Egypt, Jordan, Syria and the Palestinian territories are amongst the most dangerous places on earth for Christians, according to a new report.
By – Simon Kent
Although Christians claim the area as their Biblical heartland alongside Israel, persecution and discrimination, especially in the past 15 years, means they now constitute no more than three to four per cent per cent of the region’s population, down from 20 per cent a century ago.
Hard-line Islamic views and state-sanctioned “religio-ethnic cleansing”are the key drivers behind the Christian genocide.
Now the latest report released by the British Christian charity group Open Doors, an organization that monitors ill-treated Christians worldwide, reveals Egyptian Christians in particular are found to suffer in “various ways” such as pressure to convert to Islam, severe restrictions on building places of worship and congregating, and outright violence.
Egypt’s Coptic Christian community, which comprises roughly 10 percent of the country’s population, has been the frequent target of Islamic terrorism with Coptic churches in Alexandria and Tanta both struck by suicide bombers last April, killing 49 and leaving more than 100 injured on Palm Sunday.
Last December, a squad of terrorist gunmen attacked the Mar Mina church in southern Cairo, killing between eight and ten people and wounding at least five more.
“Christians in Egypt face a barrage of discrimination and intimidation yet they refuse to give up their faith. It is hard for us…to imagine being defined by our religion every single day in every sphere of life,” Open Doors UK and Ireland CEO Lisa Pearce said in a statement.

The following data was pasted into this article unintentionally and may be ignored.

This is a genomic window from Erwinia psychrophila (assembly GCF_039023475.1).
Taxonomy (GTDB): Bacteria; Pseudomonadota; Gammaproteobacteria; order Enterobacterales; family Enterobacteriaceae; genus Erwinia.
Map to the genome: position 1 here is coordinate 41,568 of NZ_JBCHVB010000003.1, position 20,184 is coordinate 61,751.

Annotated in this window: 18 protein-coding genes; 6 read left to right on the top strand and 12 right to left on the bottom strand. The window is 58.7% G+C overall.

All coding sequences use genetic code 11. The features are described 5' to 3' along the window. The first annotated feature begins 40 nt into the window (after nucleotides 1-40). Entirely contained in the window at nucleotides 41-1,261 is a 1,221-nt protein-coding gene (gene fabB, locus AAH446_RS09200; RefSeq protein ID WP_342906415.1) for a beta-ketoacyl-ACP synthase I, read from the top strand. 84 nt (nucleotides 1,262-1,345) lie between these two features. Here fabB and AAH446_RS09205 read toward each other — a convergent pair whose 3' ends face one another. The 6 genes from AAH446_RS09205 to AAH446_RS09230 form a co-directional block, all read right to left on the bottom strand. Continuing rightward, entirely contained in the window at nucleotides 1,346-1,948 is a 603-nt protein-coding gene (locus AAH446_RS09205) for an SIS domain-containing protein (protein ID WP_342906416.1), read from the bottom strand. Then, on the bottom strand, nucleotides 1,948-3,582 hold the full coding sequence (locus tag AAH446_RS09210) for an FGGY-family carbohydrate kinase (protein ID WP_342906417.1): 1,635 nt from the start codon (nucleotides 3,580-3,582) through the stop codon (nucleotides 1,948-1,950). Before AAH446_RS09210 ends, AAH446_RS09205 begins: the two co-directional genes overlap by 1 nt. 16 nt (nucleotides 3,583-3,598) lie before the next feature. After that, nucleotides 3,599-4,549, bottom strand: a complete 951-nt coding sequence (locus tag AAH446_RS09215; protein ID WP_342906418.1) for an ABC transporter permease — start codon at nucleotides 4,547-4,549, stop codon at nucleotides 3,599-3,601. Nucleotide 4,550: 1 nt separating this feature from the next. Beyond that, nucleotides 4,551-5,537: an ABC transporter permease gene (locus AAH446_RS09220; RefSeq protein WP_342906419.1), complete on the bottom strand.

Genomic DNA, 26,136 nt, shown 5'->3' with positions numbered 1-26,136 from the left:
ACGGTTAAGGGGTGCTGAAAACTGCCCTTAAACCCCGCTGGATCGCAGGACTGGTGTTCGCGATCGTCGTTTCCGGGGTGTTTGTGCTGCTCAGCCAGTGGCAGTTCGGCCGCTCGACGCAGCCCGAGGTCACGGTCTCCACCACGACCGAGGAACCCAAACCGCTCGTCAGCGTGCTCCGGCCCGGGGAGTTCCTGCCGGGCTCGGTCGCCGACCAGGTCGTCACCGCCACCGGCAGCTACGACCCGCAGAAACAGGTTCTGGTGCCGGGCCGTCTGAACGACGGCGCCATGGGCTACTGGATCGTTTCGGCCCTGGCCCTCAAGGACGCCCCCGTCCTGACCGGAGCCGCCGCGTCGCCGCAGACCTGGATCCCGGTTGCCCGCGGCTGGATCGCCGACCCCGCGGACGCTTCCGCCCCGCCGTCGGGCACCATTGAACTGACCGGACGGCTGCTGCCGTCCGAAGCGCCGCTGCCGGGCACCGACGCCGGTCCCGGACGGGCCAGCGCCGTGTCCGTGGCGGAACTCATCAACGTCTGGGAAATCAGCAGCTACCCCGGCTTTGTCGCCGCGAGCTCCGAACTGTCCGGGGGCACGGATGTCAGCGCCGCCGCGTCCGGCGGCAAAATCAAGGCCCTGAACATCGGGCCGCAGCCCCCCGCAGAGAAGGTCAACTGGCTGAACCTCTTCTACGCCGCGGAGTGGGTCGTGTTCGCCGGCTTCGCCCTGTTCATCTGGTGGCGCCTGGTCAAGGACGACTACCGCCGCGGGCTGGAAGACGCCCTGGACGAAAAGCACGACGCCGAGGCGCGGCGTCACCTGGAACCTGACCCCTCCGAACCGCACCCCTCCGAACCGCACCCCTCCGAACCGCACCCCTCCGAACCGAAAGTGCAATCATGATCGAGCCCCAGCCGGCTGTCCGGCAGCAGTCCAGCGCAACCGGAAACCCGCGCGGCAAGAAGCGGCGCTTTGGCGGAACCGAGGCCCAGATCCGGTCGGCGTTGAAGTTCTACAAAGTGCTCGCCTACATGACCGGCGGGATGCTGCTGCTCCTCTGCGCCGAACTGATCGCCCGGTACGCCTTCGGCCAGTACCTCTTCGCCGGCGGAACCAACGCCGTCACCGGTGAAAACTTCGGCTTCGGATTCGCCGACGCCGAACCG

“In Egypt, as in many other Middle Eastern countries, your religion is stated on your identity card,” she said. “This makes discrimination and persecution easy — you are overlooked for jobs, planning permits are hard to obtain and you are a target when you go to church.”
Overall, North Korea stands at the top of a list of 50 countries where at least 215 million Christians faced the most severe persecution in 2017, resulting in 3,066 deaths and 1,020 rapes mainly targeting women.
The Open Doors report follows previous warnings that Christians in the Middle East are teetering on the eve of destruction.
In 2015 a report titled Persecuted & Forgotten?, disturbing data outlined the plunging numbers of Christians in the part of the world that gave birth to the faith and made a dire prediction of what the future holds. The alarming rate of decline in the Biblical heartlands means Christianity could vanish in areas it has called home for millennia unless the world steps in.
To that end, Hungary’s Prime Minister Viktor Orbán has previously urged EU leaders to protect Christianity in the Middle East, or risk its destruction.
He said his country was taking the lead on extending aid to Christian minorities, and, in particular, on supporting programmes to help them return to their homelands in safety.
Read more: 2017/10/08